Jeremy Duff wrote in a reply to Brian Wilson (SNIP) -
>For while say the GH (which I do not support) does not discuss a pre-
>Matthew written source, it certainly could do without making any change
>to the hypothesis, except for satisfying your external criteria. For
>one could posit a written source used only by Matthew, which would fit
>the external criteria and yet be redundant from the point of view of
>synoptic relationships. In essence this is the point I think Mark G.
>was making over what Synoptic theories are trying to solve - they are
>framed to account for synpotic relations, which is not quite the same
>as synoptic sources when you are talking about the first gospel.
>Thus while your discussion of codex form and nomina sacra etc. is
>important, I can't see that it really counts in favour of the 2NH and
>2DH and against the GH and MWQH.
The GH which I considered in my talk did not posit a pre-Matthew written
source. If this hypothesis is altered to include a pre-Matthew written
source, then it becomes a different hypothesis - say "GH2". But GH2 is
not GH. GH2 is closer to the 2NH than GH, since GH2 posits a pre-
synoptic source whereas GH does not. And so on with the MWQH. You
cannot have it both ways. Either you dispense with hypothetical
documents (like Farrer dispensing with Q), or you don't. At least
Goulder is consistent in resolutely sticking to no hypothetical sources,
documentary or oral. I admire his integrity and far-sightedness at this
point. He knows that once a hypothetical source is admitted, for
whatever reason, the whole point of the Farrer Hypothesis dispensing
with Q is lost. I do not agree with the suggestion that he is foolhardy
(Also, Brian Wilson had written ... )
>The other two characteristics are (1) that about half the numbers in
>early Christian writing in Greek are in cipher form, and (2) that,
>apart from cipher numbers, none of the usual abbreviations frequently
>used in non-Christian documentary manuscripts in Greek in the first
>century CE are found in the Christian manuscripts.
(... on which Jeremy Duff comments - )
>I don't understand (1) - looking say at the photographs of P75 I don't see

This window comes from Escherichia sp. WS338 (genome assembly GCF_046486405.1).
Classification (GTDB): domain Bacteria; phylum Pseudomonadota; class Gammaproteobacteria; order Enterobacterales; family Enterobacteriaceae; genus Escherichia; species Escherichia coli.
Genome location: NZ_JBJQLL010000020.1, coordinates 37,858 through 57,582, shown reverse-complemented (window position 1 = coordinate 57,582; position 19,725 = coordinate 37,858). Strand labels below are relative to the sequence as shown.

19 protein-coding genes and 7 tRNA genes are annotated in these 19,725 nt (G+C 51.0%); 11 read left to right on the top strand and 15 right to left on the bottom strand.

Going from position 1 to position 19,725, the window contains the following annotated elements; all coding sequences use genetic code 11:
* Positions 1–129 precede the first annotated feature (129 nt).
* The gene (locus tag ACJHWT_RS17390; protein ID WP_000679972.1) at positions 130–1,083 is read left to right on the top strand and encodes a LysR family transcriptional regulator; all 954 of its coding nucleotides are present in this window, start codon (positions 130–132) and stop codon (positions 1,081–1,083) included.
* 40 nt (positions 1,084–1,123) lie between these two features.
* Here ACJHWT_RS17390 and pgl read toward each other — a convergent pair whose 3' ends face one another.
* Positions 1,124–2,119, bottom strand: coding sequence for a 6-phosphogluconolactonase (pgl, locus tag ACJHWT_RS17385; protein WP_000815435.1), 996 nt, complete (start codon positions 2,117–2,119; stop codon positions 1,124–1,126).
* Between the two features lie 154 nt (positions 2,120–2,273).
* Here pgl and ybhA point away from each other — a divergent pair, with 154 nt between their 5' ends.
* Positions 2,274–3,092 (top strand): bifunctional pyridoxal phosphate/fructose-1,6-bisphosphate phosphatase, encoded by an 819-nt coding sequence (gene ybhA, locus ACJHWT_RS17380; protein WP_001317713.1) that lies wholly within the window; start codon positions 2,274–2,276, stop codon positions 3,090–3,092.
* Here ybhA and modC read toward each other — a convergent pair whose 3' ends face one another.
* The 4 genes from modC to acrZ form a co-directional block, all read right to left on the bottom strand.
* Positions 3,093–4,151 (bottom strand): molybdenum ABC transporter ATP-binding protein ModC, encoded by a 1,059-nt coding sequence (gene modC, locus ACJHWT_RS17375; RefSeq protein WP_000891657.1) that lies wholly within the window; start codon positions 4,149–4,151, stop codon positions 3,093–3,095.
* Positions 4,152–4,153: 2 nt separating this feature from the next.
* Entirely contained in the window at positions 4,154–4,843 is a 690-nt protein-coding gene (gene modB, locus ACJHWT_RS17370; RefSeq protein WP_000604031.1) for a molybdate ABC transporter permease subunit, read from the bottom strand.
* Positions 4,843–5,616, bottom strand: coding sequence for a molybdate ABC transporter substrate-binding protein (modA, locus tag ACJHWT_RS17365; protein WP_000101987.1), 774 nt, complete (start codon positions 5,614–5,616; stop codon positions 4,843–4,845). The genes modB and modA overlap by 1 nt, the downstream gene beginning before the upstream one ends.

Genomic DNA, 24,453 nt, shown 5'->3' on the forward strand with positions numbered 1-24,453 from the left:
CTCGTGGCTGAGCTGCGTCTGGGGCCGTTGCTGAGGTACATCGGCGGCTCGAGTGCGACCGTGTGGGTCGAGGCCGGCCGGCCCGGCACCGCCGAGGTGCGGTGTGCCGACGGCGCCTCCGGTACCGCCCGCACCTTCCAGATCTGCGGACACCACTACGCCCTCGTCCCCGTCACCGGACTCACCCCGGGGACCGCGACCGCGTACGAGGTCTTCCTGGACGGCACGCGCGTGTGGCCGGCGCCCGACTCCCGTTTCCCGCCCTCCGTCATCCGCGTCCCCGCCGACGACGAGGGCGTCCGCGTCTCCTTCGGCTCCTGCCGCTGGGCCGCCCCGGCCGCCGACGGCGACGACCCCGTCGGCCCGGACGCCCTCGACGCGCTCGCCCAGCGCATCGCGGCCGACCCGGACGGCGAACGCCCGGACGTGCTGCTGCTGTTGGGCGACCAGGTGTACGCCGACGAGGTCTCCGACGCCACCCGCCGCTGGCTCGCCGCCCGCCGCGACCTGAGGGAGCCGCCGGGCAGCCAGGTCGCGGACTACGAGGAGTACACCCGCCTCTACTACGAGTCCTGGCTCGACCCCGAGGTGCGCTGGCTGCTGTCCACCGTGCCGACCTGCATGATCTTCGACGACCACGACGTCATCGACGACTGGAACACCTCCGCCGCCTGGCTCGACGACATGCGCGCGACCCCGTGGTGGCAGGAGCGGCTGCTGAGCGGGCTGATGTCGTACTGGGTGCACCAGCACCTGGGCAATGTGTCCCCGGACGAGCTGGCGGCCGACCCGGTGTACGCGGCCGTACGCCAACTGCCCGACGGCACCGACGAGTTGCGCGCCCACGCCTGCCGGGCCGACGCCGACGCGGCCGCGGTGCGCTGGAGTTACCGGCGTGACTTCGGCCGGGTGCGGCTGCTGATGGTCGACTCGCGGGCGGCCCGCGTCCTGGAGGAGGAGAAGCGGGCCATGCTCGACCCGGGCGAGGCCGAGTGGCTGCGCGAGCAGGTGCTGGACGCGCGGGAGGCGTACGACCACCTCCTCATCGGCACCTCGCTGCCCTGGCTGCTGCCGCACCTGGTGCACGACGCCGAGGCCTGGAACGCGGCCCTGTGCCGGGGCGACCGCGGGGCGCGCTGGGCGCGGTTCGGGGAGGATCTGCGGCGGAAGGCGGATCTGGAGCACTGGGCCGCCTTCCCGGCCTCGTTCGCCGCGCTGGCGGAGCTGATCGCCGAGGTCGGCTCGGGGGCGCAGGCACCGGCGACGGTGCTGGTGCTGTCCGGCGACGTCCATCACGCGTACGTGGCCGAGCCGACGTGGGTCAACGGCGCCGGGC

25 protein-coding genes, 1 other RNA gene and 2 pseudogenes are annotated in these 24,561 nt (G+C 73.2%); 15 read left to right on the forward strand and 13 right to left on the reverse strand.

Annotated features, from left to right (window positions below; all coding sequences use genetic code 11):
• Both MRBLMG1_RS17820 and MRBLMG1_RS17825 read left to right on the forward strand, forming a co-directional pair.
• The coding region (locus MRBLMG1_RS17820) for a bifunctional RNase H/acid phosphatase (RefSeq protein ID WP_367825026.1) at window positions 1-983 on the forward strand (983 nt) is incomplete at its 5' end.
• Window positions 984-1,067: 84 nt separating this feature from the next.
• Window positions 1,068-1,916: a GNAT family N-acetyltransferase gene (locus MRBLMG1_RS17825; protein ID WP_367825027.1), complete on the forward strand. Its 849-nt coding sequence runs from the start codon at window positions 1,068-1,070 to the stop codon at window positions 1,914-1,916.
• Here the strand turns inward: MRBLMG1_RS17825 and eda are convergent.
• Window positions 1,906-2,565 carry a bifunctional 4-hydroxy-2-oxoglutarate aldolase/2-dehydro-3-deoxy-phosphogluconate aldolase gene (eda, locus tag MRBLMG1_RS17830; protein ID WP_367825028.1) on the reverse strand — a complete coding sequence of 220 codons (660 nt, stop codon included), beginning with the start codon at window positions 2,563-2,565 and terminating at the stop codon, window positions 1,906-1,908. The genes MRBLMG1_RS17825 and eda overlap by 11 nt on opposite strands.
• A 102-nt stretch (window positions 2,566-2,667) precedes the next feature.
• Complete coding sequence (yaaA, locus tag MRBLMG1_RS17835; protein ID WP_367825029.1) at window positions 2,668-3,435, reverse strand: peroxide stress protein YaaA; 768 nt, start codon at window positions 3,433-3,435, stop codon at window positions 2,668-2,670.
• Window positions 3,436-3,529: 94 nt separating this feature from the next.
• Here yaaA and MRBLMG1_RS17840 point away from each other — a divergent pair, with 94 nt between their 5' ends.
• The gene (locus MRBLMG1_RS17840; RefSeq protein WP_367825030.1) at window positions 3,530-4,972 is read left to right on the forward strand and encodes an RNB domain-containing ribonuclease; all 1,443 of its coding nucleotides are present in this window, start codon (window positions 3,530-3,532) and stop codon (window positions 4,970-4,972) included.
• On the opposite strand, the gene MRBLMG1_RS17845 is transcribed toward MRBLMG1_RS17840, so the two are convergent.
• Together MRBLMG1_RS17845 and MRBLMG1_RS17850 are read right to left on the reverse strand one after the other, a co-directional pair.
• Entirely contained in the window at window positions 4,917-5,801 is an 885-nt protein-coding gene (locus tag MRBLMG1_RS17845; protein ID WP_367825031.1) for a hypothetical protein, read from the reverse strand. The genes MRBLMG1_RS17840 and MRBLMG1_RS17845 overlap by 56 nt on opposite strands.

Fascinating! It was actually as a result of carefully taking two sheets
of P75 in my hands (one at a time) at the Bodmer Library at the tiny
village of Cologny near Geneva in Switzerland, last July, that my
attention was first drawn to the occurrence of cipher numbers in early
Christian writing in Greek! Each sheet of papyrus was held between two
panes of glass edged with white tape (and watched with eagle eye by a
member of the Library staff). The first sheet of papyrus was the end of
Luke and the beginning of John, and the second was the following passage
in John. On the recto of the second sheet (John 1.33-48), on line 8 was
the Greek SANOIDUOAUTOUMATHTAILALOUNTOSKAI with the full word DUO for
the word "two" in Jn 1.37. Line 6, however (John 1.35), read
TOUBKAIEMBLEYAJTWIUPERIPATOU with the fourth letter B as a cipher form
(with superscript bar on the manuscript to show that it is a cipher
form) for the number two. In fact only one centimetre apart on the same
page, we have DUO, the word in full, and B, the cipher form, for the
same number - "two" and "2" as we might represent these in English. It
was really very startling to see this.
If you look at the INTRODUCTION GENERALE to the printed edition of P75,
Professor Victor Martin explicitly states, "Les nombres sont le plus
souvent ecrits en chiffres" (page 17). I am sure if you check through
the photographs, you will find that he is not mistaken. Considerably
more numbers are in cipher form, than in word form, in P75 as a whole. I
have found many cipher numbers in P75, in Luke and in John. The cipher
form of the number "99" in Lk 15.4,7 is particularly interesting since